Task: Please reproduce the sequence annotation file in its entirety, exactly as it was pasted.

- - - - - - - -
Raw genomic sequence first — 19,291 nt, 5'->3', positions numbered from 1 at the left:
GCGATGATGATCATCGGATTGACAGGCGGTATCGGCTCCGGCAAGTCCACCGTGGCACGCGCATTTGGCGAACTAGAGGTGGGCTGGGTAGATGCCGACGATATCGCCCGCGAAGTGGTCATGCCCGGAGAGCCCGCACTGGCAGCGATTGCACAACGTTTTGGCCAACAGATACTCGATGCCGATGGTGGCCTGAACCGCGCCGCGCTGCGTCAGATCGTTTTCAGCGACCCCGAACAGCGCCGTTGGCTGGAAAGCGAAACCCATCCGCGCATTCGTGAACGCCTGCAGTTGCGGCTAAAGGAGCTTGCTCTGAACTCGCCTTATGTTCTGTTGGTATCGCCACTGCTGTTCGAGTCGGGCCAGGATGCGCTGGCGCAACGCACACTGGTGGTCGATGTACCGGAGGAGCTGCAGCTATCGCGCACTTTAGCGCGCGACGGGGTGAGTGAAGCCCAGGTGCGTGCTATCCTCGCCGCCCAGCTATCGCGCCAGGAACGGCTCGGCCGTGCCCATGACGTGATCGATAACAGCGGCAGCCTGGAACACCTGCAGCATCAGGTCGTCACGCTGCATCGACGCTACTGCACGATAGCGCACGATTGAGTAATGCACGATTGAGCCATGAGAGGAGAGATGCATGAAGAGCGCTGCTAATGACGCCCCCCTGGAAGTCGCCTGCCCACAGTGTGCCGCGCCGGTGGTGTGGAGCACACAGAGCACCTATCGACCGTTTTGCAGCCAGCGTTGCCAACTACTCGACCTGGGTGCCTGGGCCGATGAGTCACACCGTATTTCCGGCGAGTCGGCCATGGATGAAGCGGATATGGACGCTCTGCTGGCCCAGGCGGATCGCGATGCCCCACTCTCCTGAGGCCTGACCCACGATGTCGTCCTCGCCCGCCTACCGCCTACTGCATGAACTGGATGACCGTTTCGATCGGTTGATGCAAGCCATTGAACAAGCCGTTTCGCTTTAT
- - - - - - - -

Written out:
Raw genomic sequence first — 19,291 nt, 5'->3', positions numbered from 1 at the left:
GCGATGATGATCATCGGATTGACAGGCGGTATCGGCTCCGGCAAGTCCACCGTGGCACGCGCATTTGGCGAACTAGAGGTGGGCTGGGTAGATGCCGACGATATCGCCCGCGAAGTGGTCATGCCCGGAGAGCCCGCACTGGCAGCGATTGCACAACGTTTTGGCCAACAGATACTCGATGCCGATGGTGGCCTGAACCGCGCCGCGCTGCGTCAGATCGTTTTCAGCGACCCCGAACAGCGCCGTTGGCTGGAAAGCGAAACCCATCCGCGCATTCGTGAACGCCTGCAGTTGCGGCTAAAGGAGCTTGCTCTGAACTCGCCTTATGTTCTGTTGGTATCGCCACTGCTGTTCGAGTCGGGCCAGGATGCGCTGGCGCAACGCACACTGGTGGTCGATGTACCGGAGGAGCTGCAGCTATCGCGCACTTTAGCGCGCGACGGGGTGAGTGAAGCCCAGGTGCGTGCTATCCTCGCCGCCCAGCTATCGCGCCAGGAACGGCTCGGCCGTGCCCATGACGTGATCGATAACAGCGGCAGCCTGGAACACCTGCAGCATCAGGTCGTCACGCTGCATCGACGCTACTGCACGATAGCGCACGATTGAGTAATGCACGATTGAGCCATGAGAGGAGAGATGCATGAAGAGCGCTGCTAATGACGCCCCCCTGGAAGTCGCCTGCCCACAGTGTGCCGCGCCGGTGGTGTGGAGCACACAGAGCACCTATCGACCGTTTTGCAGCCAGCGTTGCCAACTACTCGACCTGGGTGCCTGGGCCGATGAGTCACACCGTATTTCCGGCGAGTCGGCCATGGATGAAGCGGATATGGACGCTCTGCTGGCCCAGGCGGATCGCGATGCCCCACTCTCCTGAGGCCTGACCCACGATGTCGTCCTCGCCCGCCTACCGCCTACTGCATGAACTGGATGACCGTTTCGATCGGTTGATGCAAGCCATTGAACAAGCCGTTTCGCTTTAT